by Andrew Vanderhorst, CFA, CAIA, CFP®
Chief Investment Officer, Sanibel Captiva Trust Company
The third quarter is fully behind us and the end to another year is in sight. When reviewing the quarterly performance of the stock market, it is tempting to conclude that not much happened during the past quarter. The S&P 500, which represents the market-cap weighted performance of 500 large U.S.-based companies, ended the third quarter down 3%. Although the S&P 500 remained quite tame, the underlying economic sectors tell a slightly different story. The best-performing sector for the quarter was Energy. Oil prices climbed from $70/barrel to $90/barrel due to production cuts by Russia and Saudi Arabia. On the other hand, Information Technology, experienced a slight decline as the market took some time to digest its massive outperformance during the first half of the year. Nonetheless, the S&P 500 remains up 13% year-to-date.
A bright spot has been the relative broadening of participation among stocks. Through the first half of the year, just a handful of technology-related companies were responsible for most of the S&P 500’s return. Now, those companies are only responsible for 60% of the market’s performance. This is still a high concentration, but not near the levels of midyear. So, what are some potential reasons for the market pause this past quarter? We would attribute it to a couple of uncertain outcomes we faced near quarter-end: a potential U.S. government shutdown and the Federal Reserve’s (the Fed’s) course of action. We remain hopeful that Congress will have reached a compromise on a spending bill before any significant economic damage can be inflicted on the U.S. economy and populace, but it may be an 11th hour decision. So, let us move on to the Fed.
The Fed members returned from their August recess and chose to hold interest rates steady at 5.25 – 5.50%, which was widely expected by the markets. Throughout the year the Fed has reduced the magnitude and speed of their interest rate increases as they assess its delayed impact on inflation. While there remains a possibility that they could raise interest rates one additional quarter-point (0.25%) by year-end, the bigger question is: how long will they keep interest rates at peak levels? In other words, when will the Fed start cutting interest rates? Markets currently expect the Fed to start reducing interest rates during the first half of 2024. Interestingly, markets were expecting interest rate cuts to have already begun, so they have instead continued to push out the start date. Despite this delay in interest rates cuts, which would benefit stocks, the U.S. stock market seems largely indifferent to these shifting expectations.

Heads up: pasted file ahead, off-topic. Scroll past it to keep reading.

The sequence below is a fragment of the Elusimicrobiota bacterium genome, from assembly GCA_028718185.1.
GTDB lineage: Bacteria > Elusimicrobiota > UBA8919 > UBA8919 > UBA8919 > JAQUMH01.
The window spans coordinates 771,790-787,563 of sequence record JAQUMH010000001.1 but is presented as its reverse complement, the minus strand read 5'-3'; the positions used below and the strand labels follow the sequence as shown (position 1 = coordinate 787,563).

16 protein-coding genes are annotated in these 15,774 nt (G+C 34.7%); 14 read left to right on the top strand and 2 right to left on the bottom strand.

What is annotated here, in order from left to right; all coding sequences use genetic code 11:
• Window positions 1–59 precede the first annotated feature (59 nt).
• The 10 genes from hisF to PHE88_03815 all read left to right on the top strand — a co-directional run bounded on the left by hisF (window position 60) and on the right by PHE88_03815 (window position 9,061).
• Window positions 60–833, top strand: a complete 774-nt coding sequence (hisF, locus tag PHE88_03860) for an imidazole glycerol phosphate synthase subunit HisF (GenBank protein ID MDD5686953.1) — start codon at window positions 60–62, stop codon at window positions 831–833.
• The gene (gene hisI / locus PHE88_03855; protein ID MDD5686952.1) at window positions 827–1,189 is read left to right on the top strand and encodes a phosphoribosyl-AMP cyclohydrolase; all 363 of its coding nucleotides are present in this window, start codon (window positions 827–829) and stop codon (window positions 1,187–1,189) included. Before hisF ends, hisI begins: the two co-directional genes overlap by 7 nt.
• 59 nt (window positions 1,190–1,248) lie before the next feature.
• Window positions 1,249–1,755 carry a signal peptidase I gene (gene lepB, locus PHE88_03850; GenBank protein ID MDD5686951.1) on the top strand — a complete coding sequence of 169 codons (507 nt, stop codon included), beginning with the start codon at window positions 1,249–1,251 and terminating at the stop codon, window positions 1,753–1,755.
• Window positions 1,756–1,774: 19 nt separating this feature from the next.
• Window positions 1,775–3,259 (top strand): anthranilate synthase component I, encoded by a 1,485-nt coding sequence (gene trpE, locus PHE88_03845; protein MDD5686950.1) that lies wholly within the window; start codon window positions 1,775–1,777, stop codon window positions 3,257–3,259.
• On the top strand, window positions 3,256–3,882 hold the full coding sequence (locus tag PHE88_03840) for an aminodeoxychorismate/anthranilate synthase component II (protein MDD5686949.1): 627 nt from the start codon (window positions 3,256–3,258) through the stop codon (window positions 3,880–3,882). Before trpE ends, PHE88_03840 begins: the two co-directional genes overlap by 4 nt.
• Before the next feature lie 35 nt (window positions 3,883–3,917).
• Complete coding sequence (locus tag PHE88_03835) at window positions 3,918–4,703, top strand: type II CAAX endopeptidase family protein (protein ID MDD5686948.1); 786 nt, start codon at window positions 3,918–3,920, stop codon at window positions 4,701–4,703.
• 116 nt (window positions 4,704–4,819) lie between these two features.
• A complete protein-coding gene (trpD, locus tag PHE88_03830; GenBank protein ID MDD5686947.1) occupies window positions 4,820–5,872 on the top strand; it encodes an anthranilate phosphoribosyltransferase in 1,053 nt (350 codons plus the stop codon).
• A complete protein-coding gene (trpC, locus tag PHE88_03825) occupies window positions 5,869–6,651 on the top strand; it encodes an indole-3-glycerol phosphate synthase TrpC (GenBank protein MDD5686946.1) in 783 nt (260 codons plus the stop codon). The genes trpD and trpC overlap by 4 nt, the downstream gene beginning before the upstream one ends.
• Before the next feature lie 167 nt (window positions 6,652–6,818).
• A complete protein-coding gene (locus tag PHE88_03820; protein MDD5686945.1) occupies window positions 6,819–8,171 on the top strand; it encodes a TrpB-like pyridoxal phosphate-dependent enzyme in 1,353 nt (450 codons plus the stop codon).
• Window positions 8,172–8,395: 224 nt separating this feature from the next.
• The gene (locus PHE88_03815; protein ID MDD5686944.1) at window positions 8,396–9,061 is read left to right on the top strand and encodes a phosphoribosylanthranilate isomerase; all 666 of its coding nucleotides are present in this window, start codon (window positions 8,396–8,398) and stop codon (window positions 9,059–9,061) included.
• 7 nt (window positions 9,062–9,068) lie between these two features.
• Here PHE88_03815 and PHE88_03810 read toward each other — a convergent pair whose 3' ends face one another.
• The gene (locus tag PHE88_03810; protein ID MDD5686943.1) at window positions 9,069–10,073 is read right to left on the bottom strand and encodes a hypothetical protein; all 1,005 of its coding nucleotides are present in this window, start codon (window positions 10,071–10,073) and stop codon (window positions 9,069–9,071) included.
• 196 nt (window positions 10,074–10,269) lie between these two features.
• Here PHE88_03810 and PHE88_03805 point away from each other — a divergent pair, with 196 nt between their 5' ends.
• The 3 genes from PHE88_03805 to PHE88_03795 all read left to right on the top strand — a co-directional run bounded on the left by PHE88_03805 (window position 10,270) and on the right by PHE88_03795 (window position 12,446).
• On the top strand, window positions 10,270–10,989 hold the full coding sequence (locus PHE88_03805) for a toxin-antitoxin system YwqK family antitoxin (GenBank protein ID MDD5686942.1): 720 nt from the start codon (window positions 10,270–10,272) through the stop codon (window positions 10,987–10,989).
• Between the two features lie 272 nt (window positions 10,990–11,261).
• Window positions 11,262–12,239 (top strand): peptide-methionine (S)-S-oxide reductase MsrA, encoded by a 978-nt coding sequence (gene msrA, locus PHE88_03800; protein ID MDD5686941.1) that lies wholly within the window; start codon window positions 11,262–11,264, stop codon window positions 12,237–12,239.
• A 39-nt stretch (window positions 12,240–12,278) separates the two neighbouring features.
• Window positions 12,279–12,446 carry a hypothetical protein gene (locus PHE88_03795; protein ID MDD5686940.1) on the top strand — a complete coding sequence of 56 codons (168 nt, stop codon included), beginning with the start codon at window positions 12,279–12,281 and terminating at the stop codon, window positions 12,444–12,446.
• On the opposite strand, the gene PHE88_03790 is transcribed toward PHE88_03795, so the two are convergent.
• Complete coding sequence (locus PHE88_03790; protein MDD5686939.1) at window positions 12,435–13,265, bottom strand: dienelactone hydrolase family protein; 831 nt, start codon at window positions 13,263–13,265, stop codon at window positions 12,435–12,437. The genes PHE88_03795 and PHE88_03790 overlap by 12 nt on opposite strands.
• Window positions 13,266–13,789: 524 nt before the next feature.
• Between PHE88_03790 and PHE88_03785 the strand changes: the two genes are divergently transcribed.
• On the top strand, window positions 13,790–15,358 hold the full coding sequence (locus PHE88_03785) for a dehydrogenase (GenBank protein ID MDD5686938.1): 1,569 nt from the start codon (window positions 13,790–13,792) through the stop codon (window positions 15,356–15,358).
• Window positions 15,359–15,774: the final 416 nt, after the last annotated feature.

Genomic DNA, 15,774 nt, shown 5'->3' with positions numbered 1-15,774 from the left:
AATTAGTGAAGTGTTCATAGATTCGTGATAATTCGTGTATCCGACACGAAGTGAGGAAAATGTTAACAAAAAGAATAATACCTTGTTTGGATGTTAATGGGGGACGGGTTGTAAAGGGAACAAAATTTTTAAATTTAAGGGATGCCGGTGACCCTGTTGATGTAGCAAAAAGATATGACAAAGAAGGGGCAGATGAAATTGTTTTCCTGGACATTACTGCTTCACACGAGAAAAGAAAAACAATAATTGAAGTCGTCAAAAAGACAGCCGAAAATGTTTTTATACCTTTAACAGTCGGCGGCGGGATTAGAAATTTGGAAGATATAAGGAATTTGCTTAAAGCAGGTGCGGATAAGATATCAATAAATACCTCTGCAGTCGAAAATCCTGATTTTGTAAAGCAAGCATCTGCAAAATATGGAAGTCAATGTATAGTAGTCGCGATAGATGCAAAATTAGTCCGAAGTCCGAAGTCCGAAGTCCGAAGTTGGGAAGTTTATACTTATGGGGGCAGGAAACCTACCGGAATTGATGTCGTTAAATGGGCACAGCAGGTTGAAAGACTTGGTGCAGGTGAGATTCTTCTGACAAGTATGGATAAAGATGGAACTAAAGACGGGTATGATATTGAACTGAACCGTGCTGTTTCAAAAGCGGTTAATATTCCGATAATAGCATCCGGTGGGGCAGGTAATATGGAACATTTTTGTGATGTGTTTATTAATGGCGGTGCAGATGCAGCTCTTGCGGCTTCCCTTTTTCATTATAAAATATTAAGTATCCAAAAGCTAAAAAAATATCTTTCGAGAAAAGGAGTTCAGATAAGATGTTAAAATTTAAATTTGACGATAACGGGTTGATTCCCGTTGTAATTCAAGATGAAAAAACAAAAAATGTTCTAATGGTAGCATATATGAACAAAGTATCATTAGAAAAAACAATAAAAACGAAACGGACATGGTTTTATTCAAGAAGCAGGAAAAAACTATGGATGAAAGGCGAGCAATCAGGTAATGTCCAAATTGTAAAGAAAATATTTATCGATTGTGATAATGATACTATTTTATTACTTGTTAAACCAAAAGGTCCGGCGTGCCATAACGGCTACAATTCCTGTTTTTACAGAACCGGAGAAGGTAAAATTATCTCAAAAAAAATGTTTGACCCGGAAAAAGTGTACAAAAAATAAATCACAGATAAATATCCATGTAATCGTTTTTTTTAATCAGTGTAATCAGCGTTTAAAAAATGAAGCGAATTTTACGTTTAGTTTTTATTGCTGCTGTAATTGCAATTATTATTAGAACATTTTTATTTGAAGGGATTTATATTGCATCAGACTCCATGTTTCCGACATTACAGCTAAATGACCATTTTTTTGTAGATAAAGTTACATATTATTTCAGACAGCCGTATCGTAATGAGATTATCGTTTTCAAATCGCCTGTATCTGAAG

The Fed also released their updated ‘dot-plots,’ which represent the anonymized Fed members’ predictions on the economy, inflation, and the future path of interest rates. The takeaway from this report is we should not expect interest rate cuts any time soon. In general, the median prediction from the Fed members largely agrees with the ‘higher-for-longer’ theme. Only time will tell. But a positive effect of these higher interest rates is that bonds are more attractive. The US 1-Year Treasury is yielding 5.5%, which may appeal to investors seeking a short-term, risk-free investment, while the U.S. 10-Year Treasury is yielding 4.6%. For further insights on the Fed and bond markets, please see the included article by Kristian Jhamb.
Our outlook for the fourth quarter is to expect market volatility to continue as the path forward may keep the markets on edge. Market participants will be monitoring the monthly economic reports (e.g., inflation readings, jobs growth) and quarterly company earnings reports as they seek to predict the near-term path of interest rates and whether the U.S. economy can withstand higher-for-longer interest rates. Currently, the U.S. economy continues to display resiliency. However, these data points can and do change month-to-month and quarter-to-quarter, so stock markets may fluctuate as the information is digested and acted upon. In the near-term, these volatile periods are best handled by understanding your near-term cash flow needs and ensuring those needs are met through an appropriate allocation to high-quality dividend stocks, short-term bonds, and cash. This will allow you to maintain an appropriate allocation to high-quality U.S. stocks (growth and dividend).